#### lordeos

Joined Jun 23, 2015
33
Hi everyone,

Thx for the detailed answers but somehow i think my message didn't came across ... i'll try to explain.

First of all i ment indeed 1miliamp --> my mistake sorry

info :
- fixed resistor : 1megaohm
- potresistor : varies from 0k to 100k
- red led : VF --> starts at 1.4
- light bulb : 100 miliamp @ 6V
- supply voltage: 6V

if i put the 1 megaohm resistor in series with the trimmer (set at 100K) the led is barely shining but the voltage drop over the LED is still 1,4V and the display of my power supply shows a current of 1 miliamp or 0.001A. From other experiments i did ,it seems to be that a LED almost has a fixed voltage drop of at least 1.4V even with almost no current flowing trough it and you almost need infinite resistance to drop to 0V over the LED , is this correct what i'm thinking ??? 100 k + 1 megaohm seems not to be enough to get the LED below 1.4V

When i do the same experiment and replace the LED by a 6v lightbulb the 6v supply voltage is completely dropped over the two resistors (1 megaohm + trimpot @ 100k --> resulting in 0V reaching the lightbulb (so lightbulb not working).

I'm convinced that i'm missing something about the "working" of an LED and i miss some valuable info thats why i want your professional info.

Why is a LED so hard to shut down completely (0 V voltage drop) where as the lightbulb is 0V even with less resistance in my fixed resistors ?

Thx Mike

#### blocco a spirale

Joined Jun 18, 2008
1,546
Hi everyone,

Thx for the detailed answers but somehow i think my message didn't came across ... i'll try to explain.

First of all i ment indeed 1miliamp --> my mistake sorry

info :
- fixed resistor : 1megaohm
- potresistor : varies from 0k to 100k
- red led : VF --> starts at 1.4
- light bulb : 100 miliamp @ 6V
- supply voltage: 6V

if i put the 1 megaohm resistor in series with the trimmer (set at 100K) the led is barely shining but the voltage drop over the LED is still 1,4V and the display of my power supply shows a current of 1 miliamp or 0.001A. From other experiments i did ,it seems to be that a LED almost has a fixed voltage drop of at least 1.4V even with almost no current flowing trough it and you almost need infinite resistance to drop to 0V over the LED , is this correct what i'm thinking ??? 100 k + 1 megaohm seems not to be enough to get the LED below 1.4V

When i do the same experiment and replace the LED by a 6v lightbulb the 6v supply voltage is completely dropped over the two resistors (1 megaohm + trimpot @ 100k --> resulting in 0V reaching the lightbulb (so lightbulb not working).

I'm convinced that i'm missing something about the "working" of an LED and i miss some valuable info thats why i want your professional info.

Why is a LED so hard to shut down completely (0 V voltage drop) where as the lightbulb is 0V even with less resistance in my fixed resistors ?

Thx Mike
Maybe you should read all the posts again, especially those explaining the difference between a light bulb and an LED.

Since V=IR it is impossible to get 1mA through a 1M resistor with a 6V supply so something is wrong somewhere.

And obviously, If you have infinite resistance in series with the LED you will of course measure 0V across it. Replace your resistor with air and you'll see what I mean.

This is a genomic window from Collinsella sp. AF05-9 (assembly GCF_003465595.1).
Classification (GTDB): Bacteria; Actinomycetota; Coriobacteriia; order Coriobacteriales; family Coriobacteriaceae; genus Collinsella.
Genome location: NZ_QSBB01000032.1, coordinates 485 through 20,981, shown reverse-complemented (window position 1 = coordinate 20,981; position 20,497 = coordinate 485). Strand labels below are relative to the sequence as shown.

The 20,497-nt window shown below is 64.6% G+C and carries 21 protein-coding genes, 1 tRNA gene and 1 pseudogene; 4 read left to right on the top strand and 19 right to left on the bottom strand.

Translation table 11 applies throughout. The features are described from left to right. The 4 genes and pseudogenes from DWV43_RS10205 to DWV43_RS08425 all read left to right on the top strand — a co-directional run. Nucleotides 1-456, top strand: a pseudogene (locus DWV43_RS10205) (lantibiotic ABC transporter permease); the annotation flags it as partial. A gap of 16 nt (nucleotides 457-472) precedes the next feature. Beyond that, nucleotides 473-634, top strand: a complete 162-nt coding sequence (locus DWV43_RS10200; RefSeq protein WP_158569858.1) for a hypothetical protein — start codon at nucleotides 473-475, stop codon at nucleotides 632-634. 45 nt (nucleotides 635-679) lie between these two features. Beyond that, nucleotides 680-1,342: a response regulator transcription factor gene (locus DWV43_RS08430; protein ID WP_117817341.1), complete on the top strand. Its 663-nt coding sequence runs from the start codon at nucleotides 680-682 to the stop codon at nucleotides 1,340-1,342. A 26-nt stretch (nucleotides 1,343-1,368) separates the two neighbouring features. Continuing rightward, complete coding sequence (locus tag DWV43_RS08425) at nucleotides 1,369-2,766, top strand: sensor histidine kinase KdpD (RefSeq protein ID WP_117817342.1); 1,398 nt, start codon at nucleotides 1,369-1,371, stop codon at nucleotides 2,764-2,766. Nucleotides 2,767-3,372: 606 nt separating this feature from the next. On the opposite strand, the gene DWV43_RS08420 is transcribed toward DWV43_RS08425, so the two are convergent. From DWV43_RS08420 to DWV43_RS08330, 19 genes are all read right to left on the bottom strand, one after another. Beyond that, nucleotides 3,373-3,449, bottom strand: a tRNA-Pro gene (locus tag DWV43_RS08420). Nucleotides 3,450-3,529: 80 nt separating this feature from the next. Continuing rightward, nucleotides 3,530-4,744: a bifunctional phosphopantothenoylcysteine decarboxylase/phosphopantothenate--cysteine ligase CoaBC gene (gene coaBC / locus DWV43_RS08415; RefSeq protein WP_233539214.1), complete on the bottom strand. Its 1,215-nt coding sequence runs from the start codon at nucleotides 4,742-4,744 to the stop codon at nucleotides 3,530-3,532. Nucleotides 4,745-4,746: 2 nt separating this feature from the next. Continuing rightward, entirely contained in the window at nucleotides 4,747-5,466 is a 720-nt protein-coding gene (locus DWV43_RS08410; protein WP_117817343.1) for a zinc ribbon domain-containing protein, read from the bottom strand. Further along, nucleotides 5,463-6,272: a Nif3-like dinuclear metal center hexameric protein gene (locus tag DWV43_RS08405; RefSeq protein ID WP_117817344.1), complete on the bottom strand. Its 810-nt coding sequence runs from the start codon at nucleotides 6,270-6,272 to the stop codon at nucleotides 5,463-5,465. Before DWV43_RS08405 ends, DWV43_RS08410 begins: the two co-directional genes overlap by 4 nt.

Last edited:

#### dannyf

Joined Sep 13, 2015
2,197
I think the messages people have been sending your way is that with a supply voltage of 6v, loop resistance of at least 1MOhm, there is no way you can drive 1ma through that thing.

Physically impossible.

Figure out what went wrong there and then we have a basis for a discussion.

#### lordeos

Joined Jun 23, 2015
33
Hi guys,

well beginners mistake i guess, my display on my power supply seems not to go that low

so i did a measurement with my voltmeter and it turns out to be 000.5 microampere (is this better). as an extra i put in one LDR in series with the LED and put some black tape on the LDR making it 10 megaohm of resistance. Now my LED dropped down to 1.1 --> no more light.

Is amazing that a so low current (almost none) is still able to produce a 1.1V of in the LED

#### lordeos

Joined Jun 23, 2015
33
so just to clarify ... the only resistor in series with the LED is the 10 megaohm LDR and it produces 000.5 ua or microampere

#### MikeML

Joined Oct 2, 2009
5,444
...You can view a diode (led or otherwise) as a resistor whose "resistance" is a function of the current going through it.
No you cant. Just because you can measure a voltage across a LED (Vf) and a current through it (If), just because you can numerically divide Vf by If does not make the result a "resistance"!

#### Wendy

Joined Mar 24, 2008
22,474
Like I said, you have to get the voltage to the minimum, Vf. There are a lot of people who try to use the Vf to bias the LED, big mistake, since it is a current device.

#### dannyf

Joined Sep 13, 2015
2,197
so i did a measurement with my voltmeter and it turns out to be 000.5 microampere (is this better).
The maximum current in that circuit, putting aside the led, is 6v/10Mohm = 0.6ua. So your new figure makes perfect sense.

Is amazing that a so low current (almost none) is still able to produce a 1.1V of in the LED
Yeah. The equivalent resistance of a led at very low current levels can be in the multi-MOhm range -> see the simulation I showed earlier.

If you could lower the current further - putting in a few of those LDRs or a GOhm resistor (or a TOhm resistor -> aka air / vaccum / a piece of plastic), you can drive that voltage drop to (near) zero.

That's simply physics. No amount of authority can change that,